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A sad and depressed state; low spirits.‘he was slumped in deep dejection’
despondency, depression, downheartedness, dispiritedness, disconsolateness, disappointment, discouragement, desolation, despair, heavy-heartedness, unhappiness, sadness, sorrowfulness, sorrow, dolefulness, melancholy, misery, forlornness, wretchedness, glumness, gloom, gloominess, low spiritsthe blues, the dumpsmoperyView synonyms
- ‘And, as I stood there in silent dejection, I thought that the whole experience was so utterly, utterly typical of this Government.’
- ‘Nat's face was set, his usually warm, soft expression was hard and chilly, his cloudy eyes hinting at sorrow and dejection.’
- ‘At the very least, there is no reason for dejection.’
- ‘In the rare moments when the self-reproach would ease up, grief or dejection would engulf him.’
- ‘That feeling of dejection could be very depressing for a child if he is not able to establish a relationship he wants.’
- ‘But their elation turned to dejection as their opponents snatched victory from them in a nail-biting penalty shoot-out.’
- ‘His legs gave out from under him and he sank to his knees, his whole form shaking, his shoulders slumped with pure dejection.’
- ‘All of the fight went out of him and he settled on the brick ledge, his shoulders slumped in dejection.’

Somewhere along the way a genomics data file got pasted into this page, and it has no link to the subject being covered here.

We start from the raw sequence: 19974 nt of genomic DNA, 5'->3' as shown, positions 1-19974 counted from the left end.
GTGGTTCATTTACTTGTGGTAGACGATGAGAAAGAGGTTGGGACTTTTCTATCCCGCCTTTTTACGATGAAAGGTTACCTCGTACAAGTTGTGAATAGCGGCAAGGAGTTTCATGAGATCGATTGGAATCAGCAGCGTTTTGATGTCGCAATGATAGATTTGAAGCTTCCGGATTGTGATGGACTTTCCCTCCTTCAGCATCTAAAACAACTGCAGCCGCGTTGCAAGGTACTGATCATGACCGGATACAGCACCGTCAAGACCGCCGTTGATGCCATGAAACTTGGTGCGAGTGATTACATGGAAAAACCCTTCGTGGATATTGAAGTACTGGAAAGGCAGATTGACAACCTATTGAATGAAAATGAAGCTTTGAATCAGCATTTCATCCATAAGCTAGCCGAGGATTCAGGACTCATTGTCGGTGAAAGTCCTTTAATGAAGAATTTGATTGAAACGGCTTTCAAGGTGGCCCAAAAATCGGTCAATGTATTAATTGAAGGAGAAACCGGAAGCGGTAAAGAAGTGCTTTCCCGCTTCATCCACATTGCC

- ‘The one thing I know I could describe is the rollercoaster ride that your feelings experience, from abject dejection at diagnosis to jubilation at a positive blood count.’
- ‘You can feel the raw pain radiating off her; the despair and dejection are thick in the air about her.’
- ‘The sense of dejection was palpable from the club.’
- ‘For most of the evening, until Dean hit the stage, the crowd rested somewhere between disappointment and dejection.’
- ‘Celebration time for the players in sky blue, dejection, utter dejection, for the gallant Gaeltacht.’
- ‘His heart sank and the disappointment and utter dejection he felt was sharp and foreign.’
- ‘Putting his elbows on his knees, he leaned forward slightly, holding his face in his hands, his shoulders slumped in complete dejection.’
- ‘The distinguishing mental features of melancholia are a profoundly painful dejection, abrogation of interest in the outside world, loss of the capacity to love, inhibition of all activity.’
- ‘But, just as there were celebrations, so too was there a feeling of dejection and loss among those who had worked hard to block the bill.’
- ‘Tiredness might have played its part, but the sense of dejection and depression emanating from the studio clouded the whole broadcast.’
- ‘Depression refers to a state of dejection, loneliness, and hopelessness.’
- ‘They had made promises, but what has happened, what we have seen and experienced has plunged us into dejection and despair.’
Late Middle English: from Latin dejectio(n-), from deicere throw down (see deject).
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